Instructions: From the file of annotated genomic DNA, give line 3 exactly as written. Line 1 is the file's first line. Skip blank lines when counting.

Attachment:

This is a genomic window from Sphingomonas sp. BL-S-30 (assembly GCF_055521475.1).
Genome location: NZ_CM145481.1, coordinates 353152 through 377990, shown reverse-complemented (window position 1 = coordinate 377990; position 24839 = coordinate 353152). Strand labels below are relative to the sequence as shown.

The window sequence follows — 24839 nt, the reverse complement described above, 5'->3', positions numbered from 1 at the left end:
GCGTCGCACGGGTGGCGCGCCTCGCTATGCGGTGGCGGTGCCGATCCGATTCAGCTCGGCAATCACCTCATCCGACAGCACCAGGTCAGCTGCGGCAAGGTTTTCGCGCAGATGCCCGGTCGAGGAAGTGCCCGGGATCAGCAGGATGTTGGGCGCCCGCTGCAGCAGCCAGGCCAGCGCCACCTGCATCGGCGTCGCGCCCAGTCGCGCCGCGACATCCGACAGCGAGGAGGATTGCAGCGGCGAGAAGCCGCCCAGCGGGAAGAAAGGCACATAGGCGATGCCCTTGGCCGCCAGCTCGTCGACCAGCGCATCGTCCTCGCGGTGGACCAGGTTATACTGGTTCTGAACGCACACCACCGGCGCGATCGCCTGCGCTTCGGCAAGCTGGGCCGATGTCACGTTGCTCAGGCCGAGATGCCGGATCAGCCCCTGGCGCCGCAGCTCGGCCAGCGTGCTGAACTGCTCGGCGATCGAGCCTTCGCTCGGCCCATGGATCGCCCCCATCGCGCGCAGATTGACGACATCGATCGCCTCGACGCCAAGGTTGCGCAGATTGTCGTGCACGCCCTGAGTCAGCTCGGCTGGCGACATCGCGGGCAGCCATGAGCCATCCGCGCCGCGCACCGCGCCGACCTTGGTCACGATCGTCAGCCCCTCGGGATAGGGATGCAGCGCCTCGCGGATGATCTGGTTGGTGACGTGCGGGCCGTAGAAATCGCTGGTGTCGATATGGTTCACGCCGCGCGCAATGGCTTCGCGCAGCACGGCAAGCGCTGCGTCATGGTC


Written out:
The window sequence follows — 24839 nt, the reverse complement described above, 5'->3', positions numbered from 1 at the left end: